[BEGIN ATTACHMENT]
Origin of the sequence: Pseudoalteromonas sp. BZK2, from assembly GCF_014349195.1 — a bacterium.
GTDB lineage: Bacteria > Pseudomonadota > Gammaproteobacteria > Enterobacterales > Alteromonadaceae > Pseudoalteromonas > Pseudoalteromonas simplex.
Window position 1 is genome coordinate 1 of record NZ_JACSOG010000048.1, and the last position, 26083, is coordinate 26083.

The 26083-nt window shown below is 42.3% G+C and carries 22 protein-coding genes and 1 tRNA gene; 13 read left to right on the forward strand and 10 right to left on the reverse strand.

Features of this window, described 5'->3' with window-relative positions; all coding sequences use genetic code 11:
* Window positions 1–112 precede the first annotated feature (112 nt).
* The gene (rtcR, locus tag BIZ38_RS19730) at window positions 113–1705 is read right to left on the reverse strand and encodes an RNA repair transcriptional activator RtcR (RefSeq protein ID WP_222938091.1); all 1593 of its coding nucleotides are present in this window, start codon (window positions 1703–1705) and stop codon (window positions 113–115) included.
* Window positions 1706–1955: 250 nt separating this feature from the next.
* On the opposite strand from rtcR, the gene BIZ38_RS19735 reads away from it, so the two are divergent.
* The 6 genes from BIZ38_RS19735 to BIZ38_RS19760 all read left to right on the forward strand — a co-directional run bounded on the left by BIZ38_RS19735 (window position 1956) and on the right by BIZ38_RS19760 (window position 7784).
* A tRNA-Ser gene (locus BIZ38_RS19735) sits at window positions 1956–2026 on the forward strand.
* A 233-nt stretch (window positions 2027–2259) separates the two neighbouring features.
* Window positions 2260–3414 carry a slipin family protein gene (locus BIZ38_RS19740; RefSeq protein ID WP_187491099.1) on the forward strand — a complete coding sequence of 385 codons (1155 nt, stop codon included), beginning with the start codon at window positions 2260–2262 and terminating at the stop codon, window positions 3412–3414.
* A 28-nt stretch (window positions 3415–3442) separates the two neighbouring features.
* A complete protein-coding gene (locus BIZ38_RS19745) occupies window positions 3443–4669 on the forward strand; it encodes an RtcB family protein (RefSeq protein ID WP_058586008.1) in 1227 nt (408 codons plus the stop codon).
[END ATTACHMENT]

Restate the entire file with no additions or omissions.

Origin of the sequence: Pseudoalteromonas sp. BZK2, from assembly GCF_014349195.1 — a bacterium.
GTDB lineage: Bacteria > Pseudomonadota > Gammaproteobacteria > Enterobacterales > Alteromonadaceae > Pseudoalteromonas > Pseudoalteromonas simplex.
Window position 1 is genome coordinate 1 of record NZ_JACSOG010000048.1, and the last position, 26083, is coordinate 26083.

The 26083-nt window shown below is 42.3% G+C and carries 22 protein-coding genes and 1 tRNA gene; 13 read left to right on the forward strand and 10 right to left on the reverse strand.

Features of this window, described 5'->3' with window-relative positions; all coding sequences use genetic code 11:
* Window positions 1–112 precede the first annotated feature (112 nt).
* The gene (rtcR, locus tag BIZ38_RS19730) at window positions 113–1705 is read right to left on the reverse strand and encodes an RNA repair transcriptional activator RtcR (RefSeq protein ID WP_222938091.1); all 1593 of its coding nucleotides are present in this window, start codon (window positions 1703–1705) and stop codon (window positions 113–115) included.
* Window positions 1706–1955: 250 nt separating this feature from the next.
* On the opposite strand from rtcR, the gene BIZ38_RS19735 reads away from it, so the two are divergent.
* The 6 genes from BIZ38_RS19735 to BIZ38_RS19760 all read left to right on the forward strand — a co-directional run bounded on the left by BIZ38_RS19735 (window position 1956) and on the right by BIZ38_RS19760 (window position 7784).
* A tRNA-Ser gene (locus BIZ38_RS19735) sits at window positions 1956–2026 on the forward strand.
* A 233-nt stretch (window positions 2027–2259) separates the two neighbouring features.
* Window positions 2260–3414 carry a slipin family protein gene (locus BIZ38_RS19740; RefSeq protein ID WP_187491099.1) on the forward strand — a complete coding sequence of 385 codons (1155 nt, stop codon included), beginning with the start codon at window positions 2260–2262 and terminating at the stop codon, window positions 3412–3414.
* A 28-nt stretch (window positions 3415–3442) separates the two neighbouring features.
* A complete protein-coding gene (locus BIZ38_RS19745) occupies window positions 3443–4669 on the forward strand; it encodes an RtcB family protein (RefSeq protein ID WP_058586008.1) in 1227 nt (408 codons plus the stop codon).